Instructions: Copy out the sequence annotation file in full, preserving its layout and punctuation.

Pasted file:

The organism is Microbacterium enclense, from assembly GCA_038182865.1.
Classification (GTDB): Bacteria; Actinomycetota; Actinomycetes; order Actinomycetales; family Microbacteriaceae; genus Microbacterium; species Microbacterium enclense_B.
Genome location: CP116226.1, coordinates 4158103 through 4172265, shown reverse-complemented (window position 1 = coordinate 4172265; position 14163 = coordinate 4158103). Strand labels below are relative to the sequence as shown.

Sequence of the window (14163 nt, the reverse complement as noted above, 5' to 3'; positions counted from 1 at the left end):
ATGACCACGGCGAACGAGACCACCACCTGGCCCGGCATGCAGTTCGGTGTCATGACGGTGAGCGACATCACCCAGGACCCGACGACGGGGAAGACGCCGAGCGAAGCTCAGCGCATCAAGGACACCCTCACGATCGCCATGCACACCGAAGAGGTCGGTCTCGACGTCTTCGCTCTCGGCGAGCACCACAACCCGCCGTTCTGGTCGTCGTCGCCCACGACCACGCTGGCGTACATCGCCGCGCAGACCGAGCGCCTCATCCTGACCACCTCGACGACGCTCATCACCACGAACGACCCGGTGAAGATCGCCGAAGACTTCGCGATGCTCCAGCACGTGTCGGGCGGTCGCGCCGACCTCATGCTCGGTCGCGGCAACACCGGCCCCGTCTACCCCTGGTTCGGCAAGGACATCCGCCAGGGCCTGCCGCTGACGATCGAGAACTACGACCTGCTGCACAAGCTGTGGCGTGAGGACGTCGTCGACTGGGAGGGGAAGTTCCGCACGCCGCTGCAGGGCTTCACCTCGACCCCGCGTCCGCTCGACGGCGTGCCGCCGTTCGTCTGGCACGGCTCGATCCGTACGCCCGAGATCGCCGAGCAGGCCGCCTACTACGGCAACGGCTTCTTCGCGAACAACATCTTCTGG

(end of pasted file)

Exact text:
The organism is Microbacterium enclense, from assembly GCA_038182865.1.
Classification (GTDB): Bacteria; Actinomycetota; Actinomycetes; order Actinomycetales; family Microbacteriaceae; genus Microbacterium; species Microbacterium enclense_B.
Genome location: CP116226.1, coordinates 4158103 through 4172265, shown reverse-complemented (window position 1 = coordinate 4172265; position 14163 = coordinate 4158103). Strand labels below are relative to the sequence as shown.

Sequence of the window (14163 nt, the reverse complement as noted above, 5' to 3'; positions counted from 1 at the left end):
ATGACCACGGCGAACGAGACCACCACCTGGCCCGGCATGCAGTTCGGTGTCATGACGGTGAGCGACATCACCCAGGACCCGACGACGGGGAAGACGCCGAGCGAAGCTCAGCGCATCAAGGACACCCTCACGATCGCCATGCACACCGAAGAGGTCGGTCTCGACGTCTTCGCTCTCGGCGAGCACCACAACCCGCCGTTCTGGTCGTCGTCGCCCACGACCACGCTGGCGTACATCGCCGCGCAGACCGAGCGCCTCATCCTGACCACCTCGACGACGCTCATCACCACGAACGACCCGGTGAAGATCGCCGAAGACTTCGCGATGCTCCAGCACGTGTCGGGCGGTCGCGCCGACCTCATGCTCGGTCGCGGCAACACCGGCCCCGTCTACCCCTGGTTCGGCAAGGACATCCGCCAGGGCCTGCCGCTGACGATCGAGAACTACGACCTGCTGCACAAGCTGTGGCGTGAGGACGTCGTCGACTGGGAGGGGAAGTTCCGCACGCCGCTGCAGGGCTTCACCTCGACCCCGCGTCCGCTCGACGGCGTGCCGCCGTTCGTCTGGCACGGCTCGATCCGTACGCCCGAGATCGCCGAGCAGGCCGCCTACTACGGCAACGGCTTCTTCGCGAACAACATCTTCTGG